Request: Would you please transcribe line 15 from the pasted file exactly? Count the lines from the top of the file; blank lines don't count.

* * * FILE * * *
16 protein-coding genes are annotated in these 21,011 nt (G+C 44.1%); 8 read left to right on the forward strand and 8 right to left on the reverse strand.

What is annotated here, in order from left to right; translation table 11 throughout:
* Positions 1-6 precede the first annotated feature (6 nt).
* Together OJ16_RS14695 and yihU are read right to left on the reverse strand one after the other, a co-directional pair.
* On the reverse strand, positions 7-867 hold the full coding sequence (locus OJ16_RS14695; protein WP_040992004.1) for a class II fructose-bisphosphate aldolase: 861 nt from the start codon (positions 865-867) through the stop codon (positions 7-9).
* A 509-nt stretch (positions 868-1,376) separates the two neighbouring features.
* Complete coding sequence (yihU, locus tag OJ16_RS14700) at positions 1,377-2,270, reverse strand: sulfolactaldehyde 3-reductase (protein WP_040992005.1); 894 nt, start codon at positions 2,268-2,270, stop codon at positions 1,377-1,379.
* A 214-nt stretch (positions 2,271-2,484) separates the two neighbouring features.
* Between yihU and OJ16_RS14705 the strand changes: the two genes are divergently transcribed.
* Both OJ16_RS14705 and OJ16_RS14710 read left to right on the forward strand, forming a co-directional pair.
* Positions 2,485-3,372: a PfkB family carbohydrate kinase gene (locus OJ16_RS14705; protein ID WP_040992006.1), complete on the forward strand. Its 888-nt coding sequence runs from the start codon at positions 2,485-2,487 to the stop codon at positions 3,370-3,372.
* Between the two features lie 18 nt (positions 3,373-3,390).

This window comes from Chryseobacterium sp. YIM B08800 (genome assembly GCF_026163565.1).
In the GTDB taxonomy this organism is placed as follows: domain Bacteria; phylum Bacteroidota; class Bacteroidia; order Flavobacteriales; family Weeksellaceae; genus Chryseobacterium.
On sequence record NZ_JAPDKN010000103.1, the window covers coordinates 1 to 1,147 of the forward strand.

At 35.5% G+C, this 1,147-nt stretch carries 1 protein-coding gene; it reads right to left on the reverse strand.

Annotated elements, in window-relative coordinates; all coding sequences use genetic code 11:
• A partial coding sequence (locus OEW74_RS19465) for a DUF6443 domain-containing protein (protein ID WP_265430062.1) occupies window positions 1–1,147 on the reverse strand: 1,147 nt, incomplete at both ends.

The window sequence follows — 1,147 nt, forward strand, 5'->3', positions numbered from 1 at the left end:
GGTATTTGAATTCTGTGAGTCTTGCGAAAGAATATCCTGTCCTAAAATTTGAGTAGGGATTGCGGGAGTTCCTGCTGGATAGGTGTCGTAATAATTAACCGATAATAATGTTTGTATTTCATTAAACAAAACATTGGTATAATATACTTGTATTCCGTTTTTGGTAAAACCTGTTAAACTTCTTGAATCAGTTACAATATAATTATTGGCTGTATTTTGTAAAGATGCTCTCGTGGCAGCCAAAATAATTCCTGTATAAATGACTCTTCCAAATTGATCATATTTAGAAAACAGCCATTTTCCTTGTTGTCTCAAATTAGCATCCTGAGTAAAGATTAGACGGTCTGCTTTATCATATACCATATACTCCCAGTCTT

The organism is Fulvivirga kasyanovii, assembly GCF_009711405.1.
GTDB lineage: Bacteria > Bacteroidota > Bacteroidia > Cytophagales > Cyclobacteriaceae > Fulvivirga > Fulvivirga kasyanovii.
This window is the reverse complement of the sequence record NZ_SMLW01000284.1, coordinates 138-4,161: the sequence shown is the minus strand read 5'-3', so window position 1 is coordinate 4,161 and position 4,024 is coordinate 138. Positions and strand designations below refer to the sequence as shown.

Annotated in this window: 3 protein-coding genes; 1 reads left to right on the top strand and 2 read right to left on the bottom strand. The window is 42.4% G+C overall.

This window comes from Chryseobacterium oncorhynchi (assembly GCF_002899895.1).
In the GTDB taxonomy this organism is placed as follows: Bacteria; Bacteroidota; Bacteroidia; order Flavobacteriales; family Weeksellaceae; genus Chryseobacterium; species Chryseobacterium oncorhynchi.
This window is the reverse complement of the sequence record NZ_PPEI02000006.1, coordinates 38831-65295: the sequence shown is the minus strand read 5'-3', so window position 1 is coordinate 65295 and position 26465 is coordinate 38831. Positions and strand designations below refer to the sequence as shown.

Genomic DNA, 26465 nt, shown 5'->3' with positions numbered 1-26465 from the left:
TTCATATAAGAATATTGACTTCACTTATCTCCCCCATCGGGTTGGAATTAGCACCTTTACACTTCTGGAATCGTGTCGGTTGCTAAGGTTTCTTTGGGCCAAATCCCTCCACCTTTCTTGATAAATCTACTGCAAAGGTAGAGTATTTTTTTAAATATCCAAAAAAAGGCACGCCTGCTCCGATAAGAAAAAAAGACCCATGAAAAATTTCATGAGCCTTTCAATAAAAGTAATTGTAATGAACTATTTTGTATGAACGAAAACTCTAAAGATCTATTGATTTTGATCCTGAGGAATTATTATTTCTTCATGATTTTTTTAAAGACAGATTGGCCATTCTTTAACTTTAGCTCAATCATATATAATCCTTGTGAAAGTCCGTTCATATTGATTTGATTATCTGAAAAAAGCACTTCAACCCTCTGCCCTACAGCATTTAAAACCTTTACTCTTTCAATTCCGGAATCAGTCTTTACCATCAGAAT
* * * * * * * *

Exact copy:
On sequence record NZ_JAPDKN010000103.1, the window covers coordinates 1 to 1,147 of the forward strand.